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A Brief History Of Ship's Coy. Forge

-The Story-
In 2003 Med started blacksmithing at The Fort At No. 4 living history museum in Charlestown, New Hampshire. He worked in the museum shop on his own and with other smiths, constantly learning about the craft while supplying the museum with tools and hardware. In 2006 Med moved to Boothbay Harbor, Maine to work at the Boothbay Harbor Shipyard, a traditional wooden shipyard specializing in plank-on-frame ship construction. While there he was forging tools for boat builders and hardware for wooden boats, as well as participating in the Maine apprentice shipwright program. Some of the ships he was able to work on while there were the replica ship, DISCOVERY, built for the Jamestown Settlements 400th anniversary and the HMS BOUNTY, a ship he previously crewed on for a year. When a position opened up to work at Ball and Ball Reproductions in 2007, he moved to Pennsylvania, where he spent three years honing his skills while making historic reproduction hardware for museums and private homes, including Independence Hall in Philadelphia and a large amount of hardware for the restoration of James Madison's home "Montpelier" in Virginia.
In 2010 Med and his wife Mo, moved back home to NH and started Ship’s Coy. Forge. While continuing to offer high quality custom and reproduction ironwork for local homes as well as restorations around the country, Med has been putting more and more energy into forging tools for boat builders, timber framers and anyone looking for a good quality, hard-to-find tool. Since 2010 he has sent his tools everywhere from the Maine to Alaska, and even to Australia for the Australian National Maritime Museum.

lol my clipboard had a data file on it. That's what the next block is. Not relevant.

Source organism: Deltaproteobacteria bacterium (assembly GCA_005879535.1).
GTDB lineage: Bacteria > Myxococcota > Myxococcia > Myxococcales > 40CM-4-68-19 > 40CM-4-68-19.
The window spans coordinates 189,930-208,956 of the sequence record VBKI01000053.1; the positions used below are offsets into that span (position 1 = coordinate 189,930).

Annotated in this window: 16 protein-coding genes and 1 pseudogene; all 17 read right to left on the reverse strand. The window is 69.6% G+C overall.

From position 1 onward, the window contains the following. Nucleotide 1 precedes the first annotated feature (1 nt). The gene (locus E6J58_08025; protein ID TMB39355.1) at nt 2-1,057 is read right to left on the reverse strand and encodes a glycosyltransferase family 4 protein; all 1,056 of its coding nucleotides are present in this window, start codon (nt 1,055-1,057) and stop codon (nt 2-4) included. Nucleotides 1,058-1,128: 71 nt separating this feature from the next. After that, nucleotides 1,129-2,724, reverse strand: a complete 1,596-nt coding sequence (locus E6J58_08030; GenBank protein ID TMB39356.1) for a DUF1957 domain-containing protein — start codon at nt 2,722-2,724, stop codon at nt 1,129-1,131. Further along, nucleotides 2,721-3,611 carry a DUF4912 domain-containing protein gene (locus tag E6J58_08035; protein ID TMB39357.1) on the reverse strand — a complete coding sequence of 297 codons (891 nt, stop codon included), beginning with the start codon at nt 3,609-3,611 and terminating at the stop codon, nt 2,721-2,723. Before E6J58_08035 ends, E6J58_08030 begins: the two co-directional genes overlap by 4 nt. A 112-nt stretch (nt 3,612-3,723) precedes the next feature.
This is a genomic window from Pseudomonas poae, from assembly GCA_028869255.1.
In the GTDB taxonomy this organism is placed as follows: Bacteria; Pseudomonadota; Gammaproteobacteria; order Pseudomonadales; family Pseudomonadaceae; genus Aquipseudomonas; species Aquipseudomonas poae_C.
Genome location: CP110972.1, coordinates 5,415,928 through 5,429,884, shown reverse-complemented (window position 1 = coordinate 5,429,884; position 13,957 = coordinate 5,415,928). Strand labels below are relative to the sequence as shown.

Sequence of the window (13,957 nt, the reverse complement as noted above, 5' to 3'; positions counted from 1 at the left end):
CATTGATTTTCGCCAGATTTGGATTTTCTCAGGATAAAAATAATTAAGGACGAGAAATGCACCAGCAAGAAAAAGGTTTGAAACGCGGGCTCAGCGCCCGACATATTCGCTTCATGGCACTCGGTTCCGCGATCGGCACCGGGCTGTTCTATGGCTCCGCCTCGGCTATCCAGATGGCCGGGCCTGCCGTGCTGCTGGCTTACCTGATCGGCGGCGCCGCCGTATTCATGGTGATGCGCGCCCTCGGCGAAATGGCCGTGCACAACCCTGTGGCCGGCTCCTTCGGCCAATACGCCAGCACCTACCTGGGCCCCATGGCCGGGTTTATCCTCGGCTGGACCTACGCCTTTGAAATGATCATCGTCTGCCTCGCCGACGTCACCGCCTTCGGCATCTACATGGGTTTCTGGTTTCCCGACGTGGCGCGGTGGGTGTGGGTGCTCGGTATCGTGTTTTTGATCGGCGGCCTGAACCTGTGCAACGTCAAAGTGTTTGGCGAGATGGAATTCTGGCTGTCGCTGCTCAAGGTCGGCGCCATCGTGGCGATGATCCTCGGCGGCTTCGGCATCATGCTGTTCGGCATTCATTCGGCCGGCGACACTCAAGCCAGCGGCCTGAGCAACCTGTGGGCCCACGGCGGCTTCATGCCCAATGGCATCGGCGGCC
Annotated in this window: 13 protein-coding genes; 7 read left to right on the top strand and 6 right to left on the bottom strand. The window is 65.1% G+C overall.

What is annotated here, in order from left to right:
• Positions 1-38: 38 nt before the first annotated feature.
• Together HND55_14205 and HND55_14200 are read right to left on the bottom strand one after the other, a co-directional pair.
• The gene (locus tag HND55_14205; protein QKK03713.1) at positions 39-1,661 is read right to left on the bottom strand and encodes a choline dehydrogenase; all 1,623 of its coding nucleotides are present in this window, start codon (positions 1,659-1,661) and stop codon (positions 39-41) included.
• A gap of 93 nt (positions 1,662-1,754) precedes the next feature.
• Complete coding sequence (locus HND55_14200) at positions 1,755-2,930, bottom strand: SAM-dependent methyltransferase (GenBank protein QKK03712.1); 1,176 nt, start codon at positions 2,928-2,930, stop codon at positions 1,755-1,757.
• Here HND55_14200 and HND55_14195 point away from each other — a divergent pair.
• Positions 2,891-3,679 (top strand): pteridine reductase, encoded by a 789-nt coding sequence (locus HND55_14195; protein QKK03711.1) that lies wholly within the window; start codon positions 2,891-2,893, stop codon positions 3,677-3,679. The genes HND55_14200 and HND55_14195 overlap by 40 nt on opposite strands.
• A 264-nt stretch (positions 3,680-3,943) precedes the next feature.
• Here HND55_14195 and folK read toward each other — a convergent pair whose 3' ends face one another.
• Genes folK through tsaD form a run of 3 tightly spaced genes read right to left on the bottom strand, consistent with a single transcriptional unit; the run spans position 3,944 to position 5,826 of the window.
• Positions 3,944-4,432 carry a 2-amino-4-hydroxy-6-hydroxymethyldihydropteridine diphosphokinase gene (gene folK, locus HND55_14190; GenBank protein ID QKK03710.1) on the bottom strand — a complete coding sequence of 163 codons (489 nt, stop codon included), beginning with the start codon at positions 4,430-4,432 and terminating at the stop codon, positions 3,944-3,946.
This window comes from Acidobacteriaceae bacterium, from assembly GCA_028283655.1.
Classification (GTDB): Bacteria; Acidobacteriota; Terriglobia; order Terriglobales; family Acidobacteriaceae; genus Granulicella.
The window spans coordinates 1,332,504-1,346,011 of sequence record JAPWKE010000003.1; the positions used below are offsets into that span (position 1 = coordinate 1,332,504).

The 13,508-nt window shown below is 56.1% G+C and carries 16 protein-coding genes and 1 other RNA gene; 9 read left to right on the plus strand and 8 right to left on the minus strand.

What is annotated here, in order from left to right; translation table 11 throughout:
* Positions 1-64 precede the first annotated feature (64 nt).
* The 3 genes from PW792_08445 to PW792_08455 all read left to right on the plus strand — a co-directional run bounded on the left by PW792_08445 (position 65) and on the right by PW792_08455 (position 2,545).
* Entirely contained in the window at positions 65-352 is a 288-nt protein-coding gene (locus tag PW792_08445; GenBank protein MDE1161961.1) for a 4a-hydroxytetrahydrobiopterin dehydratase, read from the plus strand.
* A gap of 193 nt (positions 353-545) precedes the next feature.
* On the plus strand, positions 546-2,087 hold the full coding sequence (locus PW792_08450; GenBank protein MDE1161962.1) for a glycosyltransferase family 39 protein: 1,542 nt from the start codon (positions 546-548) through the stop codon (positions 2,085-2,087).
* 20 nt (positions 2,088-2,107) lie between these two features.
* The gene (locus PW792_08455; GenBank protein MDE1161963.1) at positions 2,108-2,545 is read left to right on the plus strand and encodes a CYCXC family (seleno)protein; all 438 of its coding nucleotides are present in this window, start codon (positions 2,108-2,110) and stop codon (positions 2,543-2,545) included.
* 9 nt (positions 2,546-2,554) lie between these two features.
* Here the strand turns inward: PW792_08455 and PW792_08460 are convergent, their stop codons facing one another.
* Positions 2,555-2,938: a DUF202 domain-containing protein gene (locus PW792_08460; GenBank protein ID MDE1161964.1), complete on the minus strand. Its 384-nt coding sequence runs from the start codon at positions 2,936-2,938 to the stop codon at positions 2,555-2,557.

-The Philosophy-
The focus of Ship's Coy. Forge is to use traditional techniques, mastering the hammer and anvil, to create ironwork that will stand the test of time. We look at original tools to pattern our forgings after. We feel that mastering the fundamental skills of blacksmithing allows us to do more with fewer tools. This is not to say we do not take full advantage of modern equipment, but often find it unnecessary to use it. There is much to be learned from what has worked well in the past.

-The Shop-
In the fall of 2015 Med and Mo moved into the woods of Lyman, New Hampshire. The new property was without a shop but with LOTS of help from friends, old and new, they spent the winter building a new shop. The new shop falls right in line with Med’s work, a hybrid of old and new, the main forge shop is an 1840’s hand hewn frame that was originally erected as a blacksmith shop. It was reclaimed from down-east Maine in the early 1990s. Attached on the back is a conventionally framed addition which houses the drafting area, grinding/finishing machines, and woodshop where tool handles, mallets and other projects are crafted.

-The Name-
Ship's Coy. Forge is a name that ties together the different aspects of Med's work - colonial historical and maritime. "Coy" is a common 18th century naval abbreviation for "company." Therefore "Ship's Coy" would refer to the crew that accompanied a particular sailing vessel.

-Continuing the Craft-
Med is continually researching and taking workshops to better himself as a craftsman. He also teaches blacksmithing to people interested in the trade, both in his own shop and at different craft schools around the North East.

 
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